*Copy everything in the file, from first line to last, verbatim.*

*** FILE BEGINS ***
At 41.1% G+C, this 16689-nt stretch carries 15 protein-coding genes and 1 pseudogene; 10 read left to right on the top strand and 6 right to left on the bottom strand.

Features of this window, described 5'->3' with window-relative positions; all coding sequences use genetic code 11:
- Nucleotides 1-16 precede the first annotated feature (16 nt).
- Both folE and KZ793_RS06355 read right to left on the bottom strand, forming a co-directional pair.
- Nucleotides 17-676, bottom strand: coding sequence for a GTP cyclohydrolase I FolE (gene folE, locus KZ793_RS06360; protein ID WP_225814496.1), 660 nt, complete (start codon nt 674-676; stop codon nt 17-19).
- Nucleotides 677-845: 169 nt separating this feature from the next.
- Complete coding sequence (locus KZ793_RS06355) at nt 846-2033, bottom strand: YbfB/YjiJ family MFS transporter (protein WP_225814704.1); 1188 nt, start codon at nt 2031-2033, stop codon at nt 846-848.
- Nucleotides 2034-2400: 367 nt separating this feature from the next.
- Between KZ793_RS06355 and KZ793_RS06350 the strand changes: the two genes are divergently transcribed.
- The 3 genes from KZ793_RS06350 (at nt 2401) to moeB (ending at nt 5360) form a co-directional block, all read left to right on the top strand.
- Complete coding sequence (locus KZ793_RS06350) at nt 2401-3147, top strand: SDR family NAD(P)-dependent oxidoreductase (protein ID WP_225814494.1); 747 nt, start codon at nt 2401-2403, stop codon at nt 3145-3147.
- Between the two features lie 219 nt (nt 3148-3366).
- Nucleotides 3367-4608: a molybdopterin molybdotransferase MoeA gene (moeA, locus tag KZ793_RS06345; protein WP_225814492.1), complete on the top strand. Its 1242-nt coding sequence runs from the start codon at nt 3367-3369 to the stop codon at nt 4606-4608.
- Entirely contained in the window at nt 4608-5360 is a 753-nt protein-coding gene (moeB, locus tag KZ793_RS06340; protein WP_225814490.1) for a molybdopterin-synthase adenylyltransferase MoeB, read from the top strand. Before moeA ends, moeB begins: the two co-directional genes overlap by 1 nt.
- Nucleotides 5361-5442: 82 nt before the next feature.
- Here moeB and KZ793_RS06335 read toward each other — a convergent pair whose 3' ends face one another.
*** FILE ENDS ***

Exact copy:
At 41.1% G+C, this 16689-nt stretch carries 15 protein-coding genes and 1 pseudogene; 10 read left to right on the top strand and 6 right to left on the bottom strand.

Features of this window, described 5'->3' with window-relative positions; all coding sequences use genetic code 11:
- Nucleotides 1-16 precede the first annotated feature (16 nt).
- Both folE and KZ793_RS06355 read right to left on the bottom strand, forming a co-directional pair.
- Nucleotides 17-676, bottom strand: coding sequence for a GTP cyclohydrolase I FolE (gene folE, locus KZ793_RS06360; protein ID WP_225814496.1), 660 nt, complete (start codon nt 674-676; stop codon nt 17-19).
- Nucleotides 677-845: 169 nt separating this feature from the next.
- Complete coding sequence (locus KZ793_RS06355) at nt 846-2033, bottom strand: YbfB/YjiJ family MFS transporter (protein WP_225814704.1); 1188 nt, start codon at nt 2031-2033, stop codon at nt 846-848.
- Nucleotides 2034-2400: 367 nt separating this feature from the next.
- Between KZ793_RS06355 and KZ793_RS06350 the strand changes: the two genes are divergently transcribed.
- The 3 genes from KZ793_RS06350 (at nt 2401) to moeB (ending at nt 5360) form a co-directional block, all read left to right on the top strand.
- Complete coding sequence (locus KZ793_RS06350) at nt 2401-3147, top strand: SDR family NAD(P)-dependent oxidoreductase (protein ID WP_225814494.1); 747 nt, start codon at nt 2401-2403, stop codon at nt 3145-3147.
- Between the two features lie 219 nt (nt 3148-3366).
- Nucleotides 3367-4608: a molybdopterin molybdotransferase MoeA gene (moeA, locus tag KZ793_RS06345; protein WP_225814492.1), complete on the top strand. Its 1242-nt coding sequence runs from the start codon at nt 3367-3369 to the stop codon at nt 4606-4608.
- Entirely contained in the window at nt 4608-5360 is a 753-nt protein-coding gene (moeB, locus tag KZ793_RS06340; protein WP_225814490.1) for a molybdopterin-synthase adenylyltransferase MoeB, read from the top strand. Before moeA ends, moeB begins: the two co-directional genes overlap by 1 nt.
- Nucleotides 5361-5442: 82 nt before the next feature.
- Here moeB and KZ793_RS06335 read toward each other — a convergent pair whose 3' ends face one another.